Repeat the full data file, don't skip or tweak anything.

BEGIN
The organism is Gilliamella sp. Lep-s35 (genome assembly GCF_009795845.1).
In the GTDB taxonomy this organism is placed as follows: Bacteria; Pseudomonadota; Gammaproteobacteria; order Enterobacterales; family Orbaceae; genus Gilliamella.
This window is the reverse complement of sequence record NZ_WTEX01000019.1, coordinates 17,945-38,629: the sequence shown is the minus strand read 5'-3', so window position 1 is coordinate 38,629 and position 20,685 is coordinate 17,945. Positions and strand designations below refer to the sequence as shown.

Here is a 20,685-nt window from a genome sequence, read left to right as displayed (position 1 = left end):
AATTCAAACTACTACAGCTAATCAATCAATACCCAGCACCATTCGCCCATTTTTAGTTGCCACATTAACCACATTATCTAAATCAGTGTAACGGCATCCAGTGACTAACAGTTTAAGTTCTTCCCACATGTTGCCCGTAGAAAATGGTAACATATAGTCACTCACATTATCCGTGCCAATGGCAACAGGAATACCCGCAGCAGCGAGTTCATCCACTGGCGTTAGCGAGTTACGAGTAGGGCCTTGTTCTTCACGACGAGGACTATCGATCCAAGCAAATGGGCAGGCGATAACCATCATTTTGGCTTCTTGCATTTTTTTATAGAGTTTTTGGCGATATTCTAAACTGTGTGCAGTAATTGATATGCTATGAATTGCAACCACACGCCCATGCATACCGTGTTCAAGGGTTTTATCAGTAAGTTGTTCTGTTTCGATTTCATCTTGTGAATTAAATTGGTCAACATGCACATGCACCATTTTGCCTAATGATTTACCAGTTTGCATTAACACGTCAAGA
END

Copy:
The organism is Gilliamella sp. Lep-s35 (genome assembly GCF_009795845.1).
In the GTDB taxonomy this organism is placed as follows: Bacteria; Pseudomonadota; Gammaproteobacteria; order Enterobacterales; family Orbaceae; genus Gilliamella.
This window is the reverse complement of sequence record NZ_WTEX01000019.1, coordinates 17,945-38,629: the sequence shown is the minus strand read 5'-3', so window position 1 is coordinate 38,629 and position 20,685 is coordinate 17,945. Positions and strand designations below refer to the sequence as shown.

Here is a 20,685-nt window from a genome sequence, read left to right as displayed (position 1 = left end):
AATTCAAACTACTACAGCTAATCAATCAATACCCAGCACCATTCGCCCATTTTTAGTTGCCACATTAACCACATTATCTAAATCAGTGTAACGGCATCCAGTGACTAACAGTTTAAGTTCTTCCCACATGTTGCCCGTAGAAAATGGTAACATATAGTCACTCACATTATCCGTGCCAATGGCAACAGGAATACCCGCAGCAGCGAGTTCATCCACTGGCGTTAGCGAGTTACGAGTAGGGCCTTGTTCTTCACGACGAGGACTATCGATCCAAGCAAATGGGCAGGCGATAACCATCATTTTGGCTTCTTGCATTTTTTTATAGAGTTTTTGGCGATATTCTAAACTGTGTGCAGTAATTGATATGCTATGAATTGCAACCACACGCCCATGCATACCGTGTTCAAGGGTTTTATCAGTAAGTTGTTCTGTTTCGATTTCATCTTGTGAATTAAATTGGTCAACATGCACATGCACCATTTTGCCTAATGATTTACCAGTTTGCATTAACACGTCAAGA